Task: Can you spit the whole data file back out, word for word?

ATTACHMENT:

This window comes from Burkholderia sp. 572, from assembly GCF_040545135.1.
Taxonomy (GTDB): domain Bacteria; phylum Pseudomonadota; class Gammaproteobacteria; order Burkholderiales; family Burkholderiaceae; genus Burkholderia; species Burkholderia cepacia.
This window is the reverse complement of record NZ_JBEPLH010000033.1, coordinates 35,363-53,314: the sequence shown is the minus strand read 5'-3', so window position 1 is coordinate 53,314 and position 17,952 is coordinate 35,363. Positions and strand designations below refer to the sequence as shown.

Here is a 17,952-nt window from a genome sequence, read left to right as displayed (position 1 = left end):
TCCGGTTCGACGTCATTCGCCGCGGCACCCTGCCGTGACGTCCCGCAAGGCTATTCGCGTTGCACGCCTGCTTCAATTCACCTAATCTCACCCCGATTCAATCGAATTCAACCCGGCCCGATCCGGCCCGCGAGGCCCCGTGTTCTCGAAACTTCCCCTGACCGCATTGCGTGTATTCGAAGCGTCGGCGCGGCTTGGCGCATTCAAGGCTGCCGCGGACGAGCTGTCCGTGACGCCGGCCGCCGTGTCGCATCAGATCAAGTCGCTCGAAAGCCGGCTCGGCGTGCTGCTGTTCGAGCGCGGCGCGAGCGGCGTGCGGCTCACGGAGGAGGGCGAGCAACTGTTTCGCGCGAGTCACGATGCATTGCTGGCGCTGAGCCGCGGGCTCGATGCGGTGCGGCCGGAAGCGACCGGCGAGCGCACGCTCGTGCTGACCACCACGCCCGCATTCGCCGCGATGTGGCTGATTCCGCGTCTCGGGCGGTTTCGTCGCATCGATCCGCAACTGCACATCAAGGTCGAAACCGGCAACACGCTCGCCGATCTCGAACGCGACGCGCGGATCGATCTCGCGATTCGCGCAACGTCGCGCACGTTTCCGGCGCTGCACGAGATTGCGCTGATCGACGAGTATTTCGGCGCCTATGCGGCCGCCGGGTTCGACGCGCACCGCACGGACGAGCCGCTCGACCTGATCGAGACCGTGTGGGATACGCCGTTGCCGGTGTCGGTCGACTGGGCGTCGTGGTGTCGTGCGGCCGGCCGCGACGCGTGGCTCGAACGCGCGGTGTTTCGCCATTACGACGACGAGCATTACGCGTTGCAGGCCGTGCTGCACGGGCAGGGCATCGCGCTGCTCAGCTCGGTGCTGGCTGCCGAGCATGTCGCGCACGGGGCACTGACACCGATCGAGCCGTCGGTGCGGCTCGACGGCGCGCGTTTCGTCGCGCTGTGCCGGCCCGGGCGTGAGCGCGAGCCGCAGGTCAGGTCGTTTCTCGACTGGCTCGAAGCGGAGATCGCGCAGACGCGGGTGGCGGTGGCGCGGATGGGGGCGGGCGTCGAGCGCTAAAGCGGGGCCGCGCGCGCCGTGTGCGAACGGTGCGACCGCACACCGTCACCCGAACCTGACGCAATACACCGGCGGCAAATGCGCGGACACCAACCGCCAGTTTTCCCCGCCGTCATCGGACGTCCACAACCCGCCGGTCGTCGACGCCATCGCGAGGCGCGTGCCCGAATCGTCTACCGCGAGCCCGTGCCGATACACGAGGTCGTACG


This window comes from Burkholderia sp. 572, from assembly GCF_040545135.1.
Taxonomy (GTDB): domain Bacteria; phylum Pseudomonadota; class Gammaproteobacteria; order Burkholderiales; family Burkholderiaceae; genus Burkholderia; species Burkholderia cepacia.
This window is the reverse complement of record NZ_JBEPLH010000033.1, coordinates 35,363-53,314: the sequence shown is the minus strand read 5'-3', so window position 1 is coordinate 53,314 and position 17,952 is coordinate 35,363. Positions and strand designations below refer to the sequence as shown.

Here is a 17,952-nt window from a genome sequence, read left to right as displayed (position 1 = left end):
TCCGGTTCGACGTCATTCGCCGCGGCACCCTGCCGTGACGTCCCGCAAGGCTATTCGCGTTGCACGCCTGCTTCAATTCACCTAATCTCACCCCGATTCAATCGAATTCAACCCGGCCCGATCCGGCCCGCGAGGCCCCGTGTTCTCGAAACTTCCCCTGACCGCATTGCGTGTATTCGAAGCGTCGGCGCGGCTTGGCGCATTCAAGGCTGCCGCGGACGAGCTGTCCGTGACGCCGGCCGCCGTGTCGCATCAGATCAAGTCGCTCGAAAGCCGGCTCGGCGTGCTGCTGTTCGAGCGCGGCGCGAGCGGCGTGCGGCTCACGGAGGAGGGCGAGCAACTGTTTCGCGCGAGTCACGATGCATTGCTGGCGCTGAGCCGCGGGCTCGATGCGGTGCGGCCGGAAGCGACCGGCGAGCGCACGCTCGTGCTGACCACCACGCCCGCATTCGCCGCGATGTGGCTGATTCCGCGTCTCGGGCGGTTTCGTCGCATCGATCCGCAACTGCACATCAAGGTCGAAACCGGCAACACGCTCGCCGATCTCGAACGCGACGCGCGGATCGATCTCGCGATTCGCGCAACGTCGCGCACGTTTCCGGCGCTGCACGAGATTGCGCTGATCGACGAGTATTTCGGCGCCTATGCGGCCGCCGGGTTCGACGCGCACCGCACGGACGAGCCGCTCGACCTGATCGAGACCGTGTGGGATACGCCGTTGCCGGTGTCGGTCGACTGGGCGTCGTGGTGTCGTGCGGCCGGCCGCGACGCGTGGCTCGAACGCGCGGTGTTTCGCCATTACGACGACGAGCATTACGCGTTGCAGGCCGTGCTGCACGGGCAGGGCATCGCGCTGCTCAGCTCGGTGCTGGCTGCCGAGCATGTCGCGCACGGGGCACTGACACCGATCGAGCCGTCGGTGCGGCTCGACGGCGCGCGTTTCGTCGCGCTGTGCCGGCCCGGGCGTGAGCGCGAGCCGCAGGTCAGGTCGTTTCTCGACTGGCTCGAAGCGGAGATCGCGCAGACGCGGGTGGCGGTGGCGCGGATGGGGGCGGGCGTCGAGCGCTAAAGCGGGGCCGCGCGCGCCGTGTGCGAACGGTGCGACCGCACACCGTCACCCGAACCTGACGCAATACACCGGCGGCAAATGCGCGGACACCAACCGCCAGTTTTCCCCGCCGTCATCGGACGTCCACAACCCGCCGGTCGTCGACGCCATCGCGAGGCGCGTGCCCGAATCGTCTACCGCGAGCCCGTGCCGATACACGAGGTCGTACG